Tuesday, January 1, 2013

Trying to make sense

Eternal Rest grant unto him O Lord and let your perpetual light shine upon him and may he rest in peace.

 The world lost a beautiful boy on Dec. 31st, 2012. His name is Nolan Connors. He was the oldest out of 5 children. Nolan was only 13 years old. He was a remarkable young man. He was so gentle and kind to his younger brothers and sisters. He was always thinking about other people. He went to bed completely fine. Sometime in the night, he just stopped breathing and was brought back home to God. As you can imagine, this is a terrible blow to his parents. Just 10 days earlier, Nolan gave his mom a booklet that was full of everything he was going to do for her in the next year. He was full of love. Their suffering is greater than I can imagine. Why must they suffer so much? What the heck is the point of this pain?  I remember asking myself this question years ago when I was talking to a mom who was unable to have any more children after her 2nd one was born. This woman was the happiest and most joyful and reverent woman I knew. Why would God not want her to have dozens of children?!  During my studies about Purgatory and suffering, the puzzle pieces began coming together. Is it better to suffer the way these parents have, who have brought up this young man the way they were instructed by God, than it is in Purgatory?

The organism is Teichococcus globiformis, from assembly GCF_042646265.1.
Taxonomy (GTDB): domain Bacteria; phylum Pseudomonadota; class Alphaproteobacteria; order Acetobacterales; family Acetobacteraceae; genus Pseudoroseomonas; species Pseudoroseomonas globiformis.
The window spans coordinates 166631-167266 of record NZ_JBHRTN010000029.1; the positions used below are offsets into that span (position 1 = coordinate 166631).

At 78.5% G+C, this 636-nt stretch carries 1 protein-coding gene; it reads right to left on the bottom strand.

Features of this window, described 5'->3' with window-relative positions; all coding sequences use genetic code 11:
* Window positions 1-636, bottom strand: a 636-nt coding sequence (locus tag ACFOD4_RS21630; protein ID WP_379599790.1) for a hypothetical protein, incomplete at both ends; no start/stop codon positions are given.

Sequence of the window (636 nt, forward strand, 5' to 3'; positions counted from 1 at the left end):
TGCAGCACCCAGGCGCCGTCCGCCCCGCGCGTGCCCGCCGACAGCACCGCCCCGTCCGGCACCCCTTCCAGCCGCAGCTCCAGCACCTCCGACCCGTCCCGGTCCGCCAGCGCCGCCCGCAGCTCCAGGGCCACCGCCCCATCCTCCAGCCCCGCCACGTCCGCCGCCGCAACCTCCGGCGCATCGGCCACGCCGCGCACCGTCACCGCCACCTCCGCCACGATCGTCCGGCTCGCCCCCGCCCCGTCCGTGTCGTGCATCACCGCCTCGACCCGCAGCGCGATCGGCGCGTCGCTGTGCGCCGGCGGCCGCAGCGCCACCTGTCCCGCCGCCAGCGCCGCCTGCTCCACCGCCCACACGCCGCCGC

Without question, it is better to suffer on earth than in Purgatory for 3 reasons:

One, suffering on earth is easier and less painful.

Two, we increase our own merit with our sufferings here on earth. However, our sufferings in Purgatory earn us no extra merit. All opportunity to gain merit ends at death. Here is a simple example to illustrate. Imagine we are “cups” of all sizes, meant to be filled with God’s grace. Sin empties us, taking away grace. Each time we suffer on earth and unite our sufferings to Christ’s, offering them as a sacrifice to the Lord for ourselves and others, we not only add grace to our cup, but we increase the size of our cup. Therefore, each time we embrace suffering as God’s gift for our betterment, we increase our capacity to hold more grace. In Heaven, our “cup” will be completely filled, no matter our size. All souls will be completely happy and fulfilled, but some will have the capacity to hold more. This “extra capacity” is the merit we have earned on earth by saying to “yes” to all God sends us. However, in Purgatory, our sufferings do not increase the size of our “cup” any longer.

Third, each time we embrace suffering here on earth with love, not only do we bring grace to ourselves, but also to the whole world. This perhaps is the greatest reason to willingly embrace suffering here on earth because it is true charity toward others. Each good act here on earth has positive benefits for the entire Body of Christ, i.e. fellow man. Each act brings grace into us and the world. Suffering in purgatory does not bring grace to the world; it simply serves as a means to purify us, but brings no added grace or merit to anyone on earth. True charity impels us to desire suffering on earth in order that we can help others by accepting our own. Many of the saints actually said that the angels have a holy jealousy toward us because of our ability to suffer, which demonstrates our love for God and others.

(copied and pasted from piercedhearts.org)